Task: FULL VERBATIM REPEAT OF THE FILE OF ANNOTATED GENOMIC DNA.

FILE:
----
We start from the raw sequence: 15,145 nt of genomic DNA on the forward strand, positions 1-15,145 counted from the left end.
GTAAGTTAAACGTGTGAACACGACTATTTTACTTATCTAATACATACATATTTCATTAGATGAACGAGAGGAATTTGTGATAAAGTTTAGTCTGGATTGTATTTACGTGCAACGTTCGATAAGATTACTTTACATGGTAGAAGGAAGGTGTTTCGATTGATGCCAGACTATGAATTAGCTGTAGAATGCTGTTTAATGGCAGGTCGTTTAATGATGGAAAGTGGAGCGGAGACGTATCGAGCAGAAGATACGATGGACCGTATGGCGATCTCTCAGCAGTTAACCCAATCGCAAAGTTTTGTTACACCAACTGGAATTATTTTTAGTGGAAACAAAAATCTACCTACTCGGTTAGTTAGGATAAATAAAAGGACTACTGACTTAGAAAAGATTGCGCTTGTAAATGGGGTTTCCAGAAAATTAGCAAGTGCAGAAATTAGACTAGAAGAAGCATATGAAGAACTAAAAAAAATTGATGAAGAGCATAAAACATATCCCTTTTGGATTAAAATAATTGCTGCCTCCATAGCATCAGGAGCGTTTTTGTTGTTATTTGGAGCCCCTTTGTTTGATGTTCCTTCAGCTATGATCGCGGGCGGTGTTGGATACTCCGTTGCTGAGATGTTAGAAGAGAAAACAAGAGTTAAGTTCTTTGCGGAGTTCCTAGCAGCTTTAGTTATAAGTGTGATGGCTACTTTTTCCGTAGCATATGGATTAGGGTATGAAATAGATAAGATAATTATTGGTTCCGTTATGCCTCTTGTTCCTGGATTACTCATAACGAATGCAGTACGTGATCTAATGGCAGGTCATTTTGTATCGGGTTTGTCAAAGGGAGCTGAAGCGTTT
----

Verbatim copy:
We start from the raw sequence: 15,145 nt of genomic DNA on the forward strand, positions 1-15,145 counted from the left end.
GTAAGTTAAACGTGTGAACACGACTATTTTACTTATCTAATACATACATATTTCATTAGATGAACGAGAGGAATTTGTGATAAAGTTTAGTCTGGATTGTATTTACGTGCAACGTTCGATAAGATTACTTTACATGGTAGAAGGAAGGTGTTTCGATTGATGCCAGACTATGAATTAGCTGTAGAATGCTGTTTAATGGCAGGTCGTTTAATGATGGAAAGTGGAGCGGAGACGTATCGAGCAGAAGATACGATGGACCGTATGGCGATCTCTCAGCAGTTAACCCAATCGCAAAGTTTTGTTACACCAACTGGAATTATTTTTAGTGGAAACAAAAATCTACCTACTCGGTTAGTTAGGATAAATAAAAGGACTACTGACTTAGAAAAGATTGCGCTTGTAAATGGGGTTTCCAGAAAATTAGCAAGTGCAGAAATTAGACTAGAAGAAGCATATGAAGAACTAAAAAAAATTGATGAAGAGCATAAAACATATCCCTTTTGGATTAAAATAATTGCTGCCTCCATAGCATCAGGAGCGTTTTTGTTGTTATTTGGAGCCCCTTTGTTTGATGTTCCTTCAGCTATGATCGCGGGCGGTGTTGGATACTCCGTTGCTGAGATGTTAGAAGAGAAAACAAGAGTTAAGTTCTTTGCGGAGTTCCTAGCAGCTTTAGTTATAAGTGTGATGGCTACTTTTTCCGTAGCATATGGATTAGGGTATGAAATAGATAAGATAATTATTGGTTCCGTTATGCCTCTTGTTCCTGGATTACTCATAACGAATGCAGTACGTGATCTAATGGCAGGTCATTTTGTATCGGGTTTGTCAAAGGGAGCTGAAGCGTTT